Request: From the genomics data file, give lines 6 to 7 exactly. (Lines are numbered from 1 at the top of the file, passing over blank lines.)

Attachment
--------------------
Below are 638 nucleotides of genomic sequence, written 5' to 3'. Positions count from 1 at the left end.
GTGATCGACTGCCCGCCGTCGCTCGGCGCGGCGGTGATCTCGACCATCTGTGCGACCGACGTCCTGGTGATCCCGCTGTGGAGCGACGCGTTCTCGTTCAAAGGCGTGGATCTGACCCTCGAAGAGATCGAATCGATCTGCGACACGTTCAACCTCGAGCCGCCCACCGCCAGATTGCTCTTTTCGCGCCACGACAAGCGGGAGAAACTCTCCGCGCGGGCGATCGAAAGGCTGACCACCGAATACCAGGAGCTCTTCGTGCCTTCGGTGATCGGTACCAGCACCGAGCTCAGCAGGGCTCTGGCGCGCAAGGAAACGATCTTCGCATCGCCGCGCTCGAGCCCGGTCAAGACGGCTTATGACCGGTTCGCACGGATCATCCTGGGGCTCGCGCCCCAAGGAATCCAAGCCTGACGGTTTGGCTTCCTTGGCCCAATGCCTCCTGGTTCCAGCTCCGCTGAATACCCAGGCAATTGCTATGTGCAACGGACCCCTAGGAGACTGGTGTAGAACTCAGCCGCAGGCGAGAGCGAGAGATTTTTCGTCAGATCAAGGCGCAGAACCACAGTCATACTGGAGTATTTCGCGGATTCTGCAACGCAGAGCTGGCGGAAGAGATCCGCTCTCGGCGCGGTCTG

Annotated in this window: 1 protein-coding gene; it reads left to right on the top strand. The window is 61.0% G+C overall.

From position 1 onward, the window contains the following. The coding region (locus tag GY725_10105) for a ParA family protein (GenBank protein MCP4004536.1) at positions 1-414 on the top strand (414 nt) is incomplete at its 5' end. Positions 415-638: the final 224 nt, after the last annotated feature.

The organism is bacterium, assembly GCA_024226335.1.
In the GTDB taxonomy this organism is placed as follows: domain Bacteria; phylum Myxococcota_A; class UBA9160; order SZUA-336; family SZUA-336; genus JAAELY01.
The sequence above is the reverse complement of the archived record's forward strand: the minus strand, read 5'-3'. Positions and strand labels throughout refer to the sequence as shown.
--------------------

In the GTDB taxonomy this organism is placed as follows: domain Bacteria; phylum Myxococcota_A; class UBA9160; order SZUA-336; family SZUA-336; genus JAAELY01.
The sequence above is the reverse complement of the archived record's forward strand: the minus strand, read 5'-3'. Positions and strand labels throughout refer to the sequence as shown.